Bank of America, Citigroup and Goldman Sachs were all down more than 1 percent, dragging down the major indexes. Financial sector declines come as rates continue to trickle downward, with the yield on the U.S. 10-year Treasury note falling to 2.05 percent Thursday. The 10-year note yield dipped below the critical 2.1 percent threshold Tuesday.
Financials are losing their summer gains as interest rates decline. Goldman, which reached its highest level since March on Aug. 7, has since fallen more than 7 percent since then, mirroring the 20 basis point slip in the 10-year Treasury note yield.
"We're walking away from the prospect of a December rate hike," said Art Hogan, Wunderlich Securities chief market strategist. "There certainly is a correlation between banks moving lower and Treasurys moving higher. ... You're seeing an equal but opposite reaction."
"We have a Fed that will eventually start quantitative tightening. ... That's also certainly part of it," he added.
One-month comparison: Goldman Sachs stock price vs. US 10-year Treasury yield
Insurance stocks also sank as investors grew more concerned over exposure to Hurricane Irma. Shares of XL Group fell over 5 percent Thursday, while Chubb fell another 2.5 percent to add to its 10 percent decline in the last 30 days amid the Hurricane Harvey destruction.
"Irma is front and center in my mind," said Jack Ablin, BMO Private Bank chief investment officer. "It could potentially spur selling ahead of the weekend." Ablin added that catastrophes along Florida's east coast could spell meaningful economic damage.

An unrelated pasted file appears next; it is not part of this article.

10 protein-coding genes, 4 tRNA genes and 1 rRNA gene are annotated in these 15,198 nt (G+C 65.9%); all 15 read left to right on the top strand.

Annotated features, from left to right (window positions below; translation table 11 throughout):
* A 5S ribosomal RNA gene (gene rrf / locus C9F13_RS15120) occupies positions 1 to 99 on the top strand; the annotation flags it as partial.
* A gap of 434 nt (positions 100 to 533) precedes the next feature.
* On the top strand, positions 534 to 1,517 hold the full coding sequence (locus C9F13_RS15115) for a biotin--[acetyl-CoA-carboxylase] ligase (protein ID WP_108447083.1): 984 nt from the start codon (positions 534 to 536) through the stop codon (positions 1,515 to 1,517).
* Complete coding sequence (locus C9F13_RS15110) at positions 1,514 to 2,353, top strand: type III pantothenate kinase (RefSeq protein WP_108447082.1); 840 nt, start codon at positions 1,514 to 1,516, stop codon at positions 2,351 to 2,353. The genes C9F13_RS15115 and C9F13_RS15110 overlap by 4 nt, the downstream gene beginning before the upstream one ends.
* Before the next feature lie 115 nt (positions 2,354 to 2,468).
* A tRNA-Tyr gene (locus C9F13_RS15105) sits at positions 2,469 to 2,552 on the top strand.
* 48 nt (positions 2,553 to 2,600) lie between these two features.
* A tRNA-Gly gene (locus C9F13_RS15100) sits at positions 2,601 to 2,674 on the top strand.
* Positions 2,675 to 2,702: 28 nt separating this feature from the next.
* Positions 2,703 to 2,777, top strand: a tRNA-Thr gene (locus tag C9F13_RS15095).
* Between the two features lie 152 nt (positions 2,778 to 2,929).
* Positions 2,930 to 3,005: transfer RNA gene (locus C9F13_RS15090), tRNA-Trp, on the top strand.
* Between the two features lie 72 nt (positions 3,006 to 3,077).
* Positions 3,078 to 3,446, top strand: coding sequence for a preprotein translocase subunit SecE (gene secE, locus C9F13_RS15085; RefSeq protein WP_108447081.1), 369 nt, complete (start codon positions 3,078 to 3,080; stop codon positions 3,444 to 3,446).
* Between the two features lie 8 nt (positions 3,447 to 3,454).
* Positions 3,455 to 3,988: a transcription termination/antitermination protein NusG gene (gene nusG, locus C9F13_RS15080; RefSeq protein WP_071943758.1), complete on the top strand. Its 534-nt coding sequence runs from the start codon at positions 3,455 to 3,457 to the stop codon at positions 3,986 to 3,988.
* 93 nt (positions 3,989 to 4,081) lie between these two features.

Both the health care sector and its ETF posted stronger numbers, with the SPDR ETF (XLV) setting a new all-time high, advancing 1.1 percent.
Stocks failed to get a lift out of some bipartisan agreement in Washington.
The Senate on Thursday approved a package that includes Hurricane Harvey recovery funds, a debt ceiling extension and temporary government funding. The package came after President Donald Trump signaled his approval for the Democratic plan on Wednesday. The unexpected agreement between the president and leading Democrats previously boosted stocks.
"For the most part, there's nothing new coming out of D.C.," said Boston Private chief market strategist Robert Pavlik. "What you're seeing is a market that's trying to find its level. On Tuesday there was a lot of movement into defensive areas, while yesterday there was movement back into financials and tech. It's this tug back and forth."